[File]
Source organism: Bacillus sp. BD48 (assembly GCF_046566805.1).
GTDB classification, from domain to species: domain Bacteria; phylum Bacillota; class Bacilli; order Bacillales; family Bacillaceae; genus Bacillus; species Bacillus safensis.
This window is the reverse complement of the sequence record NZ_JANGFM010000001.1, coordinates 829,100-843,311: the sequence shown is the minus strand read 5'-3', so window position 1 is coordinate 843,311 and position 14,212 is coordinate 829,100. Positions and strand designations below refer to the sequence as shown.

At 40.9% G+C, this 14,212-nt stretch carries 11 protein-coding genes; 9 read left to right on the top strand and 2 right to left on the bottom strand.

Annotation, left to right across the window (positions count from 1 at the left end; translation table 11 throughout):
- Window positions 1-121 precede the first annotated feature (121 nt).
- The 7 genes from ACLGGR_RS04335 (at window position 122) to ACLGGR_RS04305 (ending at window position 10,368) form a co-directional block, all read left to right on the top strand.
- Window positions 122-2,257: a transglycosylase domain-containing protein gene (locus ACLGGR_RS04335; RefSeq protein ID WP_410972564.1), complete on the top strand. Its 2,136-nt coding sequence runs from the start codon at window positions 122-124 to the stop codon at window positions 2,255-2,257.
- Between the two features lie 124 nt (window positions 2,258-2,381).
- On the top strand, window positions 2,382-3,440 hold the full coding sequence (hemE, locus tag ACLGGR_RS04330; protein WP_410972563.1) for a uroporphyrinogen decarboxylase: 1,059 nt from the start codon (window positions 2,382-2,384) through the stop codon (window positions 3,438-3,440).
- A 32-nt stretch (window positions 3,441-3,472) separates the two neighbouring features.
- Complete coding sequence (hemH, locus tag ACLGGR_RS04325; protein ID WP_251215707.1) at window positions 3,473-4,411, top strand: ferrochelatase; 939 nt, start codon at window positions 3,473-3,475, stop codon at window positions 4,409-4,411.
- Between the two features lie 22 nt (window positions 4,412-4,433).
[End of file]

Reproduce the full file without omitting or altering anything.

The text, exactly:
Source organism: Bacillus sp. BD48 (assembly GCF_046566805.1).
GTDB classification, from domain to species: domain Bacteria; phylum Bacillota; class Bacilli; order Bacillales; family Bacillaceae; genus Bacillus; species Bacillus safensis.
This window is the reverse complement of the sequence record NZ_JANGFM010000001.1, coordinates 829,100-843,311: the sequence shown is the minus strand read 5'-3', so window position 1 is coordinate 843,311 and position 14,212 is coordinate 829,100. Positions and strand designations below refer to the sequence as shown.

At 40.9% G+C, this 14,212-nt stretch carries 11 protein-coding genes; 9 read left to right on the top strand and 2 right to left on the bottom strand.

Annotation, left to right across the window (positions count from 1 at the left end; translation table 11 throughout):
- Window positions 1-121 precede the first annotated feature (121 nt).
- The 7 genes from ACLGGR_RS04335 (at window position 122) to ACLGGR_RS04305 (ending at window position 10,368) form a co-directional block, all read left to right on the top strand.
- Window positions 122-2,257: a transglycosylase domain-containing protein gene (locus ACLGGR_RS04335; RefSeq protein ID WP_410972564.1), complete on the top strand. Its 2,136-nt coding sequence runs from the start codon at window positions 122-124 to the stop codon at window positions 2,255-2,257.
- Between the two features lie 124 nt (window positions 2,258-2,381).
- On the top strand, window positions 2,382-3,440 hold the full coding sequence (hemE, locus tag ACLGGR_RS04330; protein WP_410972563.1) for a uroporphyrinogen decarboxylase: 1,059 nt from the start codon (window positions 2,382-2,384) through the stop codon (window positions 3,438-3,440).
- A 32-nt stretch (window positions 3,441-3,472) separates the two neighbouring features.
- Complete coding sequence (hemH, locus tag ACLGGR_RS04325; protein ID WP_251215707.1) at window positions 3,473-4,411, top strand: ferrochelatase; 939 nt, start codon at window positions 3,473-3,475, stop codon at window positions 4,409-4,411.
- Between the two features lie 22 nt (window positions 4,412-4,433).